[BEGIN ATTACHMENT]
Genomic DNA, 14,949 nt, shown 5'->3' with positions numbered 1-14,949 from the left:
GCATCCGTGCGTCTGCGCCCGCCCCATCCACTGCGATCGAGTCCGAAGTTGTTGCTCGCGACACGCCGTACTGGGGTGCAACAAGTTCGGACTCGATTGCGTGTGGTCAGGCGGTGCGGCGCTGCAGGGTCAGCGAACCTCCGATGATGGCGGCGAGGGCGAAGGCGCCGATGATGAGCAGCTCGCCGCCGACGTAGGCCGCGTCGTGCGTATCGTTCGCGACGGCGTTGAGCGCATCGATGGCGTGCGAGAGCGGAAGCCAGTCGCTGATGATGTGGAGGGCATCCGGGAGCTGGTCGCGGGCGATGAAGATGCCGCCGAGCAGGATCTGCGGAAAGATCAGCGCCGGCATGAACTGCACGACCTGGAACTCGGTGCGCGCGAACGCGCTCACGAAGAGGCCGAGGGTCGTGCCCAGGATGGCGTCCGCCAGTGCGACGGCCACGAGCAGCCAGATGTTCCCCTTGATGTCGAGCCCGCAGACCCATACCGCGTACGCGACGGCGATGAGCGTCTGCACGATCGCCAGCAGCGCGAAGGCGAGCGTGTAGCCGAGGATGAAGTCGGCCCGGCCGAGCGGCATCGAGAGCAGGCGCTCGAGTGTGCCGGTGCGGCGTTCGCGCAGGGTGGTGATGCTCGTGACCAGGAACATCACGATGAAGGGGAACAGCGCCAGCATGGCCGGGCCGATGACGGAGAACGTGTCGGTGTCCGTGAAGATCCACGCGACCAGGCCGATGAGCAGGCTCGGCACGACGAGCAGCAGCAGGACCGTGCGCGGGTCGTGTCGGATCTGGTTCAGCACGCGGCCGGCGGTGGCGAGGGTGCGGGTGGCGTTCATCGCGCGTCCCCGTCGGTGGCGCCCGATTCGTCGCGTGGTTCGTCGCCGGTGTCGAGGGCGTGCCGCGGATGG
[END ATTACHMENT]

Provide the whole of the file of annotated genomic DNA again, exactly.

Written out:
Genomic DNA, 14,949 nt, shown 5'->3' with positions numbered 1-14,949 from the left:
GCATCCGTGCGTCTGCGCCCGCCCCATCCACTGCGATCGAGTCCGAAGTTGTTGCTCGCGACACGCCGTACTGGGGTGCAACAAGTTCGGACTCGATTGCGTGTGGTCAGGCGGTGCGGCGCTGCAGGGTCAGCGAACCTCCGATGATGGCGGCGAGGGCGAAGGCGCCGATGATGAGCAGCTCGCCGCCGACGTAGGCCGCGTCGTGCGTATCGTTCGCGACGGCGTTGAGCGCATCGATGGCGTGCGAGAGCGGAAGCCAGTCGCTGATGATGTGGAGGGCATCCGGGAGCTGGTCGCGGGCGATGAAGATGCCGCCGAGCAGGATCTGCGGAAAGATCAGCGCCGGCATGAACTGCACGACCTGGAACTCGGTGCGCGCGAACGCGCTCACGAAGAGGCCGAGGGTCGTGCCCAGGATGGCGTCCGCCAGTGCGACGGCCACGAGCAGCCAGATGTTCCCCTTGATGTCGAGCCCGCAGACCCATACCGCGTACGCGACGGCGATGAGCGTCTGCACGATCGCCAGCAGCGCGAAGGCGAGCGTGTAGCCGAGGATGAAGTCGGCCCGGCCGAGCGGCATCGAGAGCAGGCGCTCGAGTGTGCCGGTGCGGCGTTCGCGCAGGGTGGTGATGCTCGTGACCAGGAACATCACGATGAAGGGGAACAGCGCCAGCATGGCCGGGCCGATGACGGAGAACGTGTCGGTGTCCGTGAAGATCCACGCGACCAGGCCGATGAGCAGGCTCGGCACGACGAGCAGCAGCAGGACCGTGCGCGGGTCGTGTCGGATCTGGTTCAGCACGCGGCCGGCGGTGGCGAGGGTGCGGGTGGCGTTCATCGCGCGTCCCCGTCGGTGGCGCCCGATTCGTCGCGTGGTTCGTCGCCGGTGTCGAGGGCGTGCCGCGGATGG